Friday, June 18, 2010

Prosecuting Journalists?

While some may view Obama's stance on administration leaks as aggressively hard-line, his approach of prosecuting officials responsible for disclosure of confidential information is relatively tame compared to the approach proposed at the Extraordinary Chambers in the Courts of Cambodia last week. The Cambodia Daily reports that, at a private meeting, international Co-Prosecutor Andrew Cayley warned that journalists who disclose confidential information from the ECCC risk criminal prosecution. That's right -- not court staff, but journalists could face prison time for publishing confidential information from the court. In addition, Cayley threatened contempt of court charges against journalists responsible for publishing confidential court documents. While there's no doubt that the problem of confidentiality is a serious one for the ECCC, with names of witnesses exposed on the Internet and prosecution allegations leaked to reporters, the prosecution of journalists seems both ineffective and contrary to the underlying purpose of the court -- to bring the rule of law and democracy to Cambodia.
Cayley's threat appears to rest on quite broad language in the ECCC's rules authorizing the court to sanction "any person who discloses confidential information in violation of an order of the Co-Investigating Judges or the Chambers." While punishing court officials and employees who reveal confidential information might in some cases be necessary to prevent leaks from the inside, the prosecution of journalists will neither stop these leaks nor serve the public interest.
The dangers of authorizing such prosecutions are described well by Thierry Cruvellier, a French journalist who faced contempt proceedings at the hands of the Office of the Prosecutor at the International Criminal Tribunal for Rwanda after he revealed that a key prosecution witness was suspected of participating in the genocide. In his words,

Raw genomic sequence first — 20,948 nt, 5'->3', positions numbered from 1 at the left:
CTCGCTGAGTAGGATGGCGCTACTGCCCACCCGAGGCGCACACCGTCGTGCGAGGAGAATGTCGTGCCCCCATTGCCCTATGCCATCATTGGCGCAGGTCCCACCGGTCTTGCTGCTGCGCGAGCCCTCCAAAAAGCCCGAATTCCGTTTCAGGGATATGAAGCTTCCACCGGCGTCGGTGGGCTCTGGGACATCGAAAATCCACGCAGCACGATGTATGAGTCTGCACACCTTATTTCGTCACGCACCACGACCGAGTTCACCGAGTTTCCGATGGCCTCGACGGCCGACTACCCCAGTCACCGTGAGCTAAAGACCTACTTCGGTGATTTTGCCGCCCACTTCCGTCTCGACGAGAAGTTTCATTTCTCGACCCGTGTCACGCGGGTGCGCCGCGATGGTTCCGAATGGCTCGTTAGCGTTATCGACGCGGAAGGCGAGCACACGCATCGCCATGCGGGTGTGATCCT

In democratic societies, journalists breach confidentiality measures and defy court orders when they believe the public interest outweighs the need for secrecy. And it is the job of journalists to find out information that some parties in a trial want kept secret.
Yet prosecutors at the ICTR and now the ECCC seem to overlook both the crucial role of the Fourth Estate in a democracy and the central function of internationalized criminal courts in modeling democratic principles in countries struggling to transition to democracy. One can only hope that they remember these core democratic values at the ECCC, and soon.

1 comment:

Diane Marie Amann said...

Great post, Jaya. But there may be a more apt U.S. analogue to consider: Tuesday's Department of Defense ban on 4 reporters who've been covering the military commission proceedings against alleged child soldier Omar Khadr at Guantánamo. On the ban, see IntLawGrrls' Khadr posts are at

The 3 include Miami Herald reporter Carol Rosenberg, who's written perhaps more than anyone else about and from GTMO, along with Michelle Shephard of the Toronto Star, who's written a book on Khadr, Paul Koring of the Canada's Globe and Mail, and Steven Edwards of CanWest news service. See